Anon complains that our criticisms of Rand are uncharitable, but what are we to think of his criticisms of Rand's critics? He suggests that the evidence I am refering to is only valid to animals, not to human beings. As a matter of fact, the lion's share of the evidence is from studies involving adult human beings! The inclusion of animals is only important for theories of emotion arising out evolutionary pscychology. But we could throw out all such evolutionary theories and base our case solely on evidence compiled by psychiatrists, neuroscientists, neurobiologists, and cognitive scientists. The evidence, taken from a wide array of studies and experimental tests, makes it fairly clear that emotions, whether in human adults, infants, or animals, are not solely generated by the conclusions of the conscious mind. (The generation of emotions is much more complicated than this. While some emotions are probably affected by "conscious cogitation," the notion that all (or even most) adult emotions are generated through conscious thinking would not be taken seriously by any of the sciences involved in empirical studies of human emotion.)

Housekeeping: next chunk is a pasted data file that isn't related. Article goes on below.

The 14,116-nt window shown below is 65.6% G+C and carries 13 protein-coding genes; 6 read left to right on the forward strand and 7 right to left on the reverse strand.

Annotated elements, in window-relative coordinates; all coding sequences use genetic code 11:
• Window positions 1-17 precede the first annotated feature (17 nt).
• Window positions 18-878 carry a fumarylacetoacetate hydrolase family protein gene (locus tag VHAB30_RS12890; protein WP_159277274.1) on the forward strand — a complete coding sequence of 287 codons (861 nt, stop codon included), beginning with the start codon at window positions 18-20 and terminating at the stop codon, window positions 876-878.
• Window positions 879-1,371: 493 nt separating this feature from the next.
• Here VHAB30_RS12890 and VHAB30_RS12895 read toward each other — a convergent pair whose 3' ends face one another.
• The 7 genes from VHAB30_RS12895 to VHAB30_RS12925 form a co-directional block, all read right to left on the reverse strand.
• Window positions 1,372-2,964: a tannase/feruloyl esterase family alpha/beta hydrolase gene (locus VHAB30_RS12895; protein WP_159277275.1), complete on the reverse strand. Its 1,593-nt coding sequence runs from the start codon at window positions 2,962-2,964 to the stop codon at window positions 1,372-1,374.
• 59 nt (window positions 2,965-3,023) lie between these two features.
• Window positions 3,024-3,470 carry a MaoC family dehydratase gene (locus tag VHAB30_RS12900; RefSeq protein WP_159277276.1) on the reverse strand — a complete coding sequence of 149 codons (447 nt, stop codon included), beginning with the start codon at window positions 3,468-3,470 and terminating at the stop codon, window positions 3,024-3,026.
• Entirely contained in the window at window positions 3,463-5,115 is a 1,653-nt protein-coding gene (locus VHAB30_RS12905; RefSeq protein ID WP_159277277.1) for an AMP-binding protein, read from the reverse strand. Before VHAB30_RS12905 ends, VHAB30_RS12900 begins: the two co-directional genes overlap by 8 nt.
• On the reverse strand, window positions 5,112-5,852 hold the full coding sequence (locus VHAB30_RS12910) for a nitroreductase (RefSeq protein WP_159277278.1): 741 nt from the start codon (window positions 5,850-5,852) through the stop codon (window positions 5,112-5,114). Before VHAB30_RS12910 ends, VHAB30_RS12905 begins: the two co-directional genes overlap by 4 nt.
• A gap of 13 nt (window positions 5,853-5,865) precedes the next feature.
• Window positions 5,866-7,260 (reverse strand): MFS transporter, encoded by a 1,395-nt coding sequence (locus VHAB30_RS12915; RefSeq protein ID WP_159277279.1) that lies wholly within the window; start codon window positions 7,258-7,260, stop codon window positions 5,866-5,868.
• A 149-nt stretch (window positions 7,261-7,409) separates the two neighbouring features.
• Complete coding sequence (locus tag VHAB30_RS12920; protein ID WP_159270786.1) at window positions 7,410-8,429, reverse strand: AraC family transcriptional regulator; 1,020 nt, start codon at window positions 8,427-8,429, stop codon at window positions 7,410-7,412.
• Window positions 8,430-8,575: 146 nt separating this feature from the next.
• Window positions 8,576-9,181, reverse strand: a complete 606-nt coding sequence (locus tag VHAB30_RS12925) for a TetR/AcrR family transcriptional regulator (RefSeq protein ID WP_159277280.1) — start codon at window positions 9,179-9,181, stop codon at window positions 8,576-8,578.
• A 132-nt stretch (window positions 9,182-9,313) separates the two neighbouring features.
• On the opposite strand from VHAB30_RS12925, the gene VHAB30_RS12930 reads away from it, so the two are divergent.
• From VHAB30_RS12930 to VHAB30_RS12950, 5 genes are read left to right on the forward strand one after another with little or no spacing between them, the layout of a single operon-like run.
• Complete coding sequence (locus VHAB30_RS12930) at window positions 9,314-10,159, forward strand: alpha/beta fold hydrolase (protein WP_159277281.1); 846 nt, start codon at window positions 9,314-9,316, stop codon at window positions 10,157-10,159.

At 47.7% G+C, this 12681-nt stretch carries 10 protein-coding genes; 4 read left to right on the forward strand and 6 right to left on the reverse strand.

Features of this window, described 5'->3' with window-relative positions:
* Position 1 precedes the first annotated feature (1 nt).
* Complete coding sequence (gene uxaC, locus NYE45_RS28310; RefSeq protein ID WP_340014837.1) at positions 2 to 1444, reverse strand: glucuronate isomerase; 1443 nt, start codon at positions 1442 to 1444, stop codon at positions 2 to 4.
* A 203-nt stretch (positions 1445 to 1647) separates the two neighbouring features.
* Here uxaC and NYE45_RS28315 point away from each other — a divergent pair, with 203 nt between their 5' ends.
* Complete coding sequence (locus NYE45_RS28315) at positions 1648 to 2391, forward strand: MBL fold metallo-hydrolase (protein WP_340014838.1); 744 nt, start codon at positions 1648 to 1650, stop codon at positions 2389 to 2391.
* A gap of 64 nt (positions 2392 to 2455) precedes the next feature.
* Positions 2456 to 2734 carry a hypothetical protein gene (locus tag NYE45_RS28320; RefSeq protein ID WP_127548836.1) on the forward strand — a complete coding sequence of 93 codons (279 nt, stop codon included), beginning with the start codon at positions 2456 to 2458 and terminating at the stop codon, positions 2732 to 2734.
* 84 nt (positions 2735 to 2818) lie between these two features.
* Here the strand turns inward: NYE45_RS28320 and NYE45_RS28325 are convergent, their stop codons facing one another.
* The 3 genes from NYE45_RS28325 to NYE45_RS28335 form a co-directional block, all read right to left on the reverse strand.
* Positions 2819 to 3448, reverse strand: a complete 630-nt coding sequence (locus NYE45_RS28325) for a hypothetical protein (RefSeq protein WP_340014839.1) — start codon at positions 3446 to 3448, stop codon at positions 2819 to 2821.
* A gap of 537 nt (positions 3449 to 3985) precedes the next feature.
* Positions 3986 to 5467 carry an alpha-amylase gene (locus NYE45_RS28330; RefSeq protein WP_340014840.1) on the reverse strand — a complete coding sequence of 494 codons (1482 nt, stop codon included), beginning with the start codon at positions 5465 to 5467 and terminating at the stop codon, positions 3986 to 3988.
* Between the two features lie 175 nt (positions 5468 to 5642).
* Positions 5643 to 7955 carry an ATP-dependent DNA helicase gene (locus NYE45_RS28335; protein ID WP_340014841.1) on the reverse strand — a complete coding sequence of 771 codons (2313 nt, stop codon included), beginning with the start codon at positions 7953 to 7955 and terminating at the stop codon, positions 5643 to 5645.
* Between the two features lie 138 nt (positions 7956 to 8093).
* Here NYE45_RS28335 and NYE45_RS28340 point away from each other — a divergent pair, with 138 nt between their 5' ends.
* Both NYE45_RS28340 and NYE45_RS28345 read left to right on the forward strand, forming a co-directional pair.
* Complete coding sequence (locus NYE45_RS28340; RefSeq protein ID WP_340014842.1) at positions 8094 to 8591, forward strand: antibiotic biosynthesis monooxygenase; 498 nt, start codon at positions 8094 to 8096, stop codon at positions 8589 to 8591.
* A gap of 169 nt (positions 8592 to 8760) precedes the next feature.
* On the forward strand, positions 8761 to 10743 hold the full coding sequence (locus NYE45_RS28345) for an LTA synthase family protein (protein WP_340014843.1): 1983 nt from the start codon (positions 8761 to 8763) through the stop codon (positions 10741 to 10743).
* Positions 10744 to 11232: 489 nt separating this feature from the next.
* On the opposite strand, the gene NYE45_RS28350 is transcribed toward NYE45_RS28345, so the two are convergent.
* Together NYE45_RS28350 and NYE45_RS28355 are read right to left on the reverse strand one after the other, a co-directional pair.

Note: one of the leading researchers in this field is Antonio Damasio, who has formulated a very rich and sophisticated theory on feelings and emotions, backed by an impressive array of experimental studies, in Descartes Error and Looking for Spinoza.

Robert L. Campbell said...

Anon has drawn attention to one of the worst defects in Leonard Peikoff's account of emotions:

Anon says:
As for the points you actually mention about whether emotions do indeed originate in cognitive causes: you say that science has discovered that animals have primary emotions that have no basis in conscious cognition. So what? Ayn Rand's thesis is about human beings, not non-human animals. Philosophers have known for centuries that animals exhibit such emotional reactions, without the need for special scientific investigation. And hey, what do you know, you don't even need to be a charitable reader of Peikoff's OPAR--just a thorough one--to notice this in footnote 3 of chapter 5: